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Tuesday, 18 December, 2001, 14:27 GMT
Zambia's action man: Michael Sata
Chiluba, left, and Sata, right
Chiluba (left) did not back a Sata run for the presidency
Penny Dale in Lusaka profiles one of Zambia's leading presidential candidates.

Until recently President Frederick Chiluba's "chief fixer", chain-smoking, gravely voiced Michael Sata describes himself as "a very nice man, a very kind man but someone who brooks no nonsense".

He is not good for democracy but he can whip and bully a drunken and demoralised Zambia into action

Owen Sichone
His critics - and there are plenty - say he is nothing but a thug.

And not for nothing, they argue, is he called King Cobra, having slithered and spat his way to emerge ruler of Zambia's Machiavellian political bush.

The darkly charismatic politican claims substantial grassroots support.

His is certainly one of the instantly recognisable faces in the country, thanks to six years as the national organising secretary of the ruling Movement for Multi-Party Democracy.

"A man of action" is his campaign slogan and is the phrase that jumps to the lips of even his most ardent detractors such as Zambia's intellectuals.


They despise the political thuggery associated with his days as minister without portfolio, a position the man himself admits "was the ministry for the MMD".

Michael Sata and supporters
'King Cobra' just had a few weeks to campaign

Leading Zambian commentator Owen Sichone describes Mr Sata as a bit of a Mussolini: "He is not good for democracy but he can whip and bully a drunken and demoralised Zambia into action."

Many people who have worked with him say he knows how to get a job done.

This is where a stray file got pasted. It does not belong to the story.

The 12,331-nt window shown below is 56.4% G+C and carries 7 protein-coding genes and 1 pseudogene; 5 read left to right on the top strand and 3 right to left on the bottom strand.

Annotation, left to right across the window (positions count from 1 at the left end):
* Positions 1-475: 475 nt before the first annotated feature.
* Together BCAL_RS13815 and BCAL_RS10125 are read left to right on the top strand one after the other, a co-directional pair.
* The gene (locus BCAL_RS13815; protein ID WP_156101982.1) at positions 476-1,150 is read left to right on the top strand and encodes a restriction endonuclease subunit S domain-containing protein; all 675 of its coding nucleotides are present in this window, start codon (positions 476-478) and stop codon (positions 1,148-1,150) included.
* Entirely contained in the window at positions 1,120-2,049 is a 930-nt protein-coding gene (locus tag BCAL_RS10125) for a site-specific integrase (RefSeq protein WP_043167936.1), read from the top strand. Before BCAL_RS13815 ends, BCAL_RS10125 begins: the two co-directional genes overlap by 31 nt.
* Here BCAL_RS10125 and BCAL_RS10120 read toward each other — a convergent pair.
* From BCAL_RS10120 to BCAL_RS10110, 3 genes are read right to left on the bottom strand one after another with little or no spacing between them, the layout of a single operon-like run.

"He uses technocrats who perform and he doesn't feel insecure if someone knows better," says former agriculture minister Guy Scott.

"He's an odd mixture and hard to read," says Mr Scott, who is now Mr Sata's agriculture spokesperson and right-hand-man at political rallies.

"He cultivates a rough image but he's truly concerned about people's suffering - perhaps that's what makes him charismatic."

A Catholic, the 64-year-old is married to a doctor and has eight children. He lives in a modest house in Lusaka's Rhodes Park suburb.

Man of action

He was born and brought up in Mpika, Northern Province.

He worked as a policeman, railwayman and trades unionist before entering politics in 1963.

Sata supporters
Supporters say Sata can get things done

He worked his way up through the rough-and-tumble rank-and-file of the former ruling United National Independence Party to the governorship of Lusaka in 1985, where he made his mark as an action man.

Under the MMD, he served as minister for local government, labour and, briefly, health where, he boasts, his "reforms brought sanity to the health system".

In 1995, he was appointed minister without portfolio, where his political style was described as "increasingly abrasive".

In September this year he resigned in protest at what he called President Chiluba's fraudulent nomination of Levy Mwanawasa and formed the Patriotic Front.

"His biggest problem is his MMD career. Having been used to destroy some good people's careers, he now finds himself with a few weeks in which to rebuild his image," says Mr Sichone.

See also:

21 Apr 01 | Africa
Ministers tell Chiluba: Time's up
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